In today’s tight talent market, understanding both the local and macro conditions that may impact talent availability, salary and benefit decisions, and hiring timelines helps recruiters set expectations and adjust their approaches to attract candidates for hard-to-fill positions. Are other companies in the area currently on the hunt for similar skills? Is the salary being offered lower or higher than average? Is the skillset needed easier to find in a different geographic area? Data captured from job boards and other sources of information on talent supply and demand can help answer these questions and give recruiters the ammunition they need to get business buy-in on key decisions related to hiring strategy. Armed with data, recruiters’ discussions with hiring managers change: recruiters build immediate credibility and transform their roles from advisors to decision-makers.
Compliance & Risk
A lot of systematic and unsystematic information relevant to employees is available to the HR which can be leveraged to create, measure and redesign the policies and assess their compliance levels by employees. Sentiment analysis involves more than just the annual surveys. The data should be continuously tracked, analyzed and scrutinized on key topics. External data like Facebook, Twitter, LinkedIn, etc. provide valuable feed for sentiment analysis.
Talent Sciences minimize the threat of internal fraudulent practices from employees through non-compliance by identifying and/or predicting employees at high risk to violate security policies or other company regulations. Once the employees’ risk is assessed proactive actions could be taken for corrective actions. There are several ways talent science is being implemented in this area. Banks are studying patterns of fraud and noncompliance at employees’ end, and can now predict behaviors that will likely result in unethical behavior. Also, a UK financial services company uses AI to evaluate individual employees, spotting potential “rogue traders” and other compliance breaches as a part of proactive risk management.
Building workplace Culture
By examining this data in aggregate, for example, one manufacturing company discovered some of its junior managers spent more than 30 hours every week “managing up” with reports to senior executives or in status meetings. Bottom line: that left just 10 hours of time for “real” work for the host, not to mention the ripple effect across their own teams.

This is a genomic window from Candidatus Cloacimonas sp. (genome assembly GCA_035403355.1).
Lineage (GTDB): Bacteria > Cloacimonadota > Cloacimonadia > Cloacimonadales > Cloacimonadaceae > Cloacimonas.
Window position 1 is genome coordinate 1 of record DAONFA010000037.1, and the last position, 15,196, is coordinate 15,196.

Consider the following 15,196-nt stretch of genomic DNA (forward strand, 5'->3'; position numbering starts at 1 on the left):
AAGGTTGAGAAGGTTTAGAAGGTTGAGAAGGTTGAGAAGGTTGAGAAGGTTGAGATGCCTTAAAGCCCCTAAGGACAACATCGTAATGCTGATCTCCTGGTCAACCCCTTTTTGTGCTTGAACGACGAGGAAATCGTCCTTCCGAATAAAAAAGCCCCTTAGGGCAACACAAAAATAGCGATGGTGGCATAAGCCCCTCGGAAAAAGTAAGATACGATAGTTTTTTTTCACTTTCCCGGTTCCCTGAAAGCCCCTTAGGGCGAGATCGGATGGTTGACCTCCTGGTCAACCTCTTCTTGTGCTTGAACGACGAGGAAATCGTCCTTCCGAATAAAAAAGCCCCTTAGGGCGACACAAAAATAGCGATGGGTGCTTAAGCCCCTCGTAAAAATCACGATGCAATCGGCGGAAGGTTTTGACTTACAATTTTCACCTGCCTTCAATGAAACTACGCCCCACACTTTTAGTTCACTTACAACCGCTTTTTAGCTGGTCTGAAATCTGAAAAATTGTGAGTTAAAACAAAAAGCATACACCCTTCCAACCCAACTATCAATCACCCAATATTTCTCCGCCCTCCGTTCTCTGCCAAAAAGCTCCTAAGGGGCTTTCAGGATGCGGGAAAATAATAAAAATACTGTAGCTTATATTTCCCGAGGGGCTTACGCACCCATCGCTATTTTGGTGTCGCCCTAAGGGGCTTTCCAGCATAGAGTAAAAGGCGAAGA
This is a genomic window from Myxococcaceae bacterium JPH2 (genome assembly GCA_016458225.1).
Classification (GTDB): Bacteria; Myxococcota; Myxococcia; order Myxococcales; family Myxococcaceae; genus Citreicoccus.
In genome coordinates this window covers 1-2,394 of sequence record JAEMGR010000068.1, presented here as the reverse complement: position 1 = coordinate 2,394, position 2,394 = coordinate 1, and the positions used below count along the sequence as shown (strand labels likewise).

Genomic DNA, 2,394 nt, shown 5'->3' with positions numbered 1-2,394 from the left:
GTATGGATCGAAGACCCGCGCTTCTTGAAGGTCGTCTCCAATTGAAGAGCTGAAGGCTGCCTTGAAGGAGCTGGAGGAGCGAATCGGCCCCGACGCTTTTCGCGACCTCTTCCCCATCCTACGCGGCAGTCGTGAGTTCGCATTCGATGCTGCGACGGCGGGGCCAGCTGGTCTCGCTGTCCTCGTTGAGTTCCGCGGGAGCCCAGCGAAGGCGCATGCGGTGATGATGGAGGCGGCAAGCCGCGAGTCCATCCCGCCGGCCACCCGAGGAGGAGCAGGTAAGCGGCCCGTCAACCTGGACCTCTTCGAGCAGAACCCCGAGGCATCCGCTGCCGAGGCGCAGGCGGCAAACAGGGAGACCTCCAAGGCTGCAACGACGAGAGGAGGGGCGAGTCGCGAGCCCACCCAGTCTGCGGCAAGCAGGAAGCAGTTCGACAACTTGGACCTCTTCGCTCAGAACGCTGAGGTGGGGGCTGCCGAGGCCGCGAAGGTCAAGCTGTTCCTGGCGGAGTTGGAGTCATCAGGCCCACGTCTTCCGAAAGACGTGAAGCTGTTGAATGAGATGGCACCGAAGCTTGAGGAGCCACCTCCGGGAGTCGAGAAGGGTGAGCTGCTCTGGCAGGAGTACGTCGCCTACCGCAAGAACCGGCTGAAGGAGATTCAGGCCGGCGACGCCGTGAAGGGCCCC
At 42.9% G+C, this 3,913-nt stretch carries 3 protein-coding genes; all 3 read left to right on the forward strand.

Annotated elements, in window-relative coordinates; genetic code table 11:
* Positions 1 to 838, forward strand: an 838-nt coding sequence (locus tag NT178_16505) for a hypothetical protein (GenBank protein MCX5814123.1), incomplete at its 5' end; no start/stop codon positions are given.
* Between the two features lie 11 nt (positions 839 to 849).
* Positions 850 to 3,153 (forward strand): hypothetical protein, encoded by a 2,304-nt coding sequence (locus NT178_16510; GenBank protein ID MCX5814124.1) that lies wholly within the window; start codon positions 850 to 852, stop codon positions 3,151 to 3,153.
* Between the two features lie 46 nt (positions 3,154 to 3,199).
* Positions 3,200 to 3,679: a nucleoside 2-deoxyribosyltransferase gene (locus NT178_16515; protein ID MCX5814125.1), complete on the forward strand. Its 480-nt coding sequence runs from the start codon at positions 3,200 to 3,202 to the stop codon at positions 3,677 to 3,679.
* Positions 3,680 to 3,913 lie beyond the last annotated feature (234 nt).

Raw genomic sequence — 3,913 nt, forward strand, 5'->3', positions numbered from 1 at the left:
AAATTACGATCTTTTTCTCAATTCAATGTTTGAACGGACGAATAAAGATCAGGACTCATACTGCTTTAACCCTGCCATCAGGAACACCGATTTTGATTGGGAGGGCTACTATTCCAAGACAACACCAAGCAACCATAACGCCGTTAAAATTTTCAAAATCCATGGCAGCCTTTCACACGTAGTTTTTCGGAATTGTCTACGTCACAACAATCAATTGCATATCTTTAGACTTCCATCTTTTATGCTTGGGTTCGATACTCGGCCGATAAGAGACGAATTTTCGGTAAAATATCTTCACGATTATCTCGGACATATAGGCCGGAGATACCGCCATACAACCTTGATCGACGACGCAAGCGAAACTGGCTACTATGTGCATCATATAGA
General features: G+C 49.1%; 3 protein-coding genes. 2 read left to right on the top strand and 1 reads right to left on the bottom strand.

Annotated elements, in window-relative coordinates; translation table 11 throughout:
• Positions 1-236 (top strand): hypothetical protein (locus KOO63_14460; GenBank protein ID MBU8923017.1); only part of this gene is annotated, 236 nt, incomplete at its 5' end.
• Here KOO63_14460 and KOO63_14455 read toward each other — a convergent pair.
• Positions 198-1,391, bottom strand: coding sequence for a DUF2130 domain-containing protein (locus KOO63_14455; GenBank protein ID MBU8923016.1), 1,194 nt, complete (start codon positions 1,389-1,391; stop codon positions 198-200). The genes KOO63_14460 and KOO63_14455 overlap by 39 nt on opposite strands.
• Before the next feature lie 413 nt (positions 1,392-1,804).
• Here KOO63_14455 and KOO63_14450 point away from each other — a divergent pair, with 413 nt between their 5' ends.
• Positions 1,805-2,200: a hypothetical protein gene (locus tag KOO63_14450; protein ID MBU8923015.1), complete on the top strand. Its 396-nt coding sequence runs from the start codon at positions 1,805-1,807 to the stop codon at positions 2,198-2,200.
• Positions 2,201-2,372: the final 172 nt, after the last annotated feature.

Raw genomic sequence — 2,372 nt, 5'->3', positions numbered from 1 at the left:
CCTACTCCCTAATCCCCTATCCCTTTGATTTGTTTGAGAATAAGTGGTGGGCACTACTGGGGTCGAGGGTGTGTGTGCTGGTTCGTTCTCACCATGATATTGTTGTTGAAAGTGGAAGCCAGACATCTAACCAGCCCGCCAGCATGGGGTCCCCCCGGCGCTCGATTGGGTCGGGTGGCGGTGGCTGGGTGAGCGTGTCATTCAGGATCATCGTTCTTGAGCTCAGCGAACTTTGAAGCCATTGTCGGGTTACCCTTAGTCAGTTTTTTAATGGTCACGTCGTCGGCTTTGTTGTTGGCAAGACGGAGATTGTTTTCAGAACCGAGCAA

This is the brave new world of talent sciences that uses time management data to help companies understand the relationships—external and internal—driving corporate decision-making. Once a company understands the behaviors that correlate to success, they can measure them. Many of these organizations use the technology to tame meeting overload. Some also use it to examine how the habits of high-performing sales representatives differ from others. There are real behavior differences between great performers and average at each customer.
It is increasingly becoming mainstream to base the intricacies of an organization’s culture based on data and insights. A team of organizational development experts and data scientists from eBay measures the strength and adoption of its cultural values through a combination of internal and external data metrics. To compare eBay employees’ views with external perspectives, the team also conducts thematic analysis and natural-language-based analysis of news articles and Glassdoor to get a view of the external market perspective of eBay’s culture. Talent Sciences enables organizations with powerful insights to effectively manage employees to reach the business goal quickly and with high productivity. Challenges abound in this field as to identify what kind of data needs to be captured, stored and processed and how to build the model and predict capabilities to maximize return on investment spent on its human resources. However, increasingly, organizations are looking at enormous benefits of talent sciences to up the ante on people and performance metrics.